Ian Jenkins, Alan Mayfield, and Jeremy Allen Hodges from the US have won a landmark case for all three to be named on their daughter’s birth certificate after a historic intervention by a California court.
The three men are in a committed and healthy relationship, which they refer to as a ‘throuple,’ and in 2017, had their first child, Piper together using an egg donor and surrogate. A year and a half ago, they had a second child, Parker the same way. Now, after an intense court battle, they’ve won the right for all three of them to be listed on their children’s birth certificates and have shared their story – Jenkins has also written a book, titled Three Dads and a Baby, detailing their experience.
The dads also appeared on The Morning Show on Australia’s Channel 7 this week to discuss their unconventional family, so other non-conventional families know that they too can fight for better legal protections.
Gay ‘throuple’ who created legal history after being allowed to name three dads on their children’s birth certificates speak out about their unique family ?????????? pic.twitter.com/1rDF0p2Fi3
— The Morning Show (@morningshowon7) February 17, 2021
“The big challenge for us was really the legal challenges, so with surrogacy, you have to have a parentage order from the court declaring who are going to be the legal parents,” Mayfield said on the show.
“In the beginning, we weren’t sure that we could have all three of us on the birth certificate so it became a court process where we argued in court,” he continued. “It was a pretty interesting, tense courtroom scene where at first it seemed like we were not going to be granted that, and we asked to speak in court and plead our viewpoint, and the judge ultimately changed her mind and granted us legal parentage of our child before she was born.”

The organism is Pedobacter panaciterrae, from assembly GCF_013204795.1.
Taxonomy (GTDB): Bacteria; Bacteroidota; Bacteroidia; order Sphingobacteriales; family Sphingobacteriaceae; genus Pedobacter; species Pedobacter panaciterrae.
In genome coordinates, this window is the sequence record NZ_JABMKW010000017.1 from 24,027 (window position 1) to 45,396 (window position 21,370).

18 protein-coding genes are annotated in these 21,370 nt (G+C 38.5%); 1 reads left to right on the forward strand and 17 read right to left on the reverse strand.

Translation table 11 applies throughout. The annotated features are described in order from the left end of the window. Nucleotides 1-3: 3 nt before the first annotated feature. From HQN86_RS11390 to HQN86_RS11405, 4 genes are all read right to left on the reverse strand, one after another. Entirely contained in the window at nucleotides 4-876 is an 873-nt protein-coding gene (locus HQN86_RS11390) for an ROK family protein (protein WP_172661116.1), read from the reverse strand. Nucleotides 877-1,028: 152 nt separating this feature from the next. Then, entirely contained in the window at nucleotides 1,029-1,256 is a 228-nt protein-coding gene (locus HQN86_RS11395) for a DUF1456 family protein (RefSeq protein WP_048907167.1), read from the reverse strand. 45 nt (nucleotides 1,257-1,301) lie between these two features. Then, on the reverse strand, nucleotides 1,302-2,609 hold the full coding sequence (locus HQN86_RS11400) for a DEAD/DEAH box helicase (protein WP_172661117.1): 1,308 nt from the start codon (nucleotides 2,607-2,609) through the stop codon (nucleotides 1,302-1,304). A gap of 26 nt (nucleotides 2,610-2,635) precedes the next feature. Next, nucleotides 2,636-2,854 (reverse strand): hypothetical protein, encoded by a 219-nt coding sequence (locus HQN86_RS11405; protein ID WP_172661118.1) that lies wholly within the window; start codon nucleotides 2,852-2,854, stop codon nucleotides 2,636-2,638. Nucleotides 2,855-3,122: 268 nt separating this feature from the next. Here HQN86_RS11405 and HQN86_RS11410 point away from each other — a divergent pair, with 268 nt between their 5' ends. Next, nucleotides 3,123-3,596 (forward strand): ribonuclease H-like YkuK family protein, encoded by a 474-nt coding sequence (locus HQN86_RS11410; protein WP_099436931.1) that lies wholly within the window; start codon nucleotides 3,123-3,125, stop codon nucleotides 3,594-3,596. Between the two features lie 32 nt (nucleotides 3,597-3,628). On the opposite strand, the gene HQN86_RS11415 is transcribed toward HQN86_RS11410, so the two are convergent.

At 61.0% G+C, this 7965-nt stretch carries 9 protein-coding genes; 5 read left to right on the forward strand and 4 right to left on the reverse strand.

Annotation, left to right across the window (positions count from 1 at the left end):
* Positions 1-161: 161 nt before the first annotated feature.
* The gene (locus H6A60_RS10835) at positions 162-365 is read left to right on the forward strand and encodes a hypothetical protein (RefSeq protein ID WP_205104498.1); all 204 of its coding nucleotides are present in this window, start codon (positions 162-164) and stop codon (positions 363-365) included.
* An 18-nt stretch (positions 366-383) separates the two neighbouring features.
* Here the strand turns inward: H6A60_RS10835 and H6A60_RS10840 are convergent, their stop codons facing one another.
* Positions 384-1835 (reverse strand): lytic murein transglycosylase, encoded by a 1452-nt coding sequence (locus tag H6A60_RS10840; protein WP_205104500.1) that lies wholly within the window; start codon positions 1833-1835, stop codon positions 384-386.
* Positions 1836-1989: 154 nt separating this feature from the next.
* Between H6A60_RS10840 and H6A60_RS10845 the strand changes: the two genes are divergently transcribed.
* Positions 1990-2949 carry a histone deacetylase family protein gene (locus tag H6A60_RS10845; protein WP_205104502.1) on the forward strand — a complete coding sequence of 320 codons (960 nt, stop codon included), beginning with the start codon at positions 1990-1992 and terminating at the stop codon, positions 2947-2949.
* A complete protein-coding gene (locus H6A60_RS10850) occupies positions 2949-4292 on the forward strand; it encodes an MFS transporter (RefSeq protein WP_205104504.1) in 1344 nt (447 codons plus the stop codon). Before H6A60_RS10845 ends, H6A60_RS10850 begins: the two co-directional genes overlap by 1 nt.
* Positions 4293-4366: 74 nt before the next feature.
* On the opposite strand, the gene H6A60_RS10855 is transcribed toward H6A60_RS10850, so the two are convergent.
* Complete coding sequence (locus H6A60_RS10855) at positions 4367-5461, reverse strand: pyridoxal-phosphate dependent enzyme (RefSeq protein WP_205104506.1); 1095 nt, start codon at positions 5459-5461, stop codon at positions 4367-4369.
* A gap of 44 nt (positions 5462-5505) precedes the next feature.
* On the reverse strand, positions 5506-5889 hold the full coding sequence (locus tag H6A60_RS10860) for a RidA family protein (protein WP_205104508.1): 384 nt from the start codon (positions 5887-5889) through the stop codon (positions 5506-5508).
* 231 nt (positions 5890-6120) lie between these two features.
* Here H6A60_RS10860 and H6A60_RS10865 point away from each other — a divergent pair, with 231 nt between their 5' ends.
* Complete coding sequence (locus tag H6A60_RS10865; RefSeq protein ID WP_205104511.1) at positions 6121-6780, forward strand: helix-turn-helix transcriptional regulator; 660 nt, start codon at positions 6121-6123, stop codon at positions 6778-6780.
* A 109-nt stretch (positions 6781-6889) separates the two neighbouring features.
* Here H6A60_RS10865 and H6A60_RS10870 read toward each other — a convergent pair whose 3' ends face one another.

A unique family setup
They said they understood that they had an unconventional relationship but when it came to their children, they were concerned that their family would lose out if they weren’t legal parents.
“If our child, God forbid, was to end up in hospital, one of the parents might not be able to go visit them,” Hodges said. He also worried that their children wouldn’t be able to use their fathers’ insurance or pension benefits if they weren’t legally made their children’s parents.
“It was really important to be recognised as the family that we are, and thankfully we live in California, which is a state that, after some teeth pulling and fighting, actually did allow us to do that, so that was amazing,” he said.
Having three dads might seem confusing to some, but to Piper and Parker, it’s simple: Hodges is Daddy, Jenkins is Papa and Mayfield is Dada.
“We wanted everyone to know that love makes a family, and families may look different,” Jenkins added, “but if you care about your kids and you’re doing everything you can to give them the best possible childhood, that’s what matters.”
“We wanted people who are in non-traditional families to know that there could be more legal protections available to them and help keep this process moving so that more parents would have the kind of protection we’re enjoying.”
The family might be unique, but love is love.
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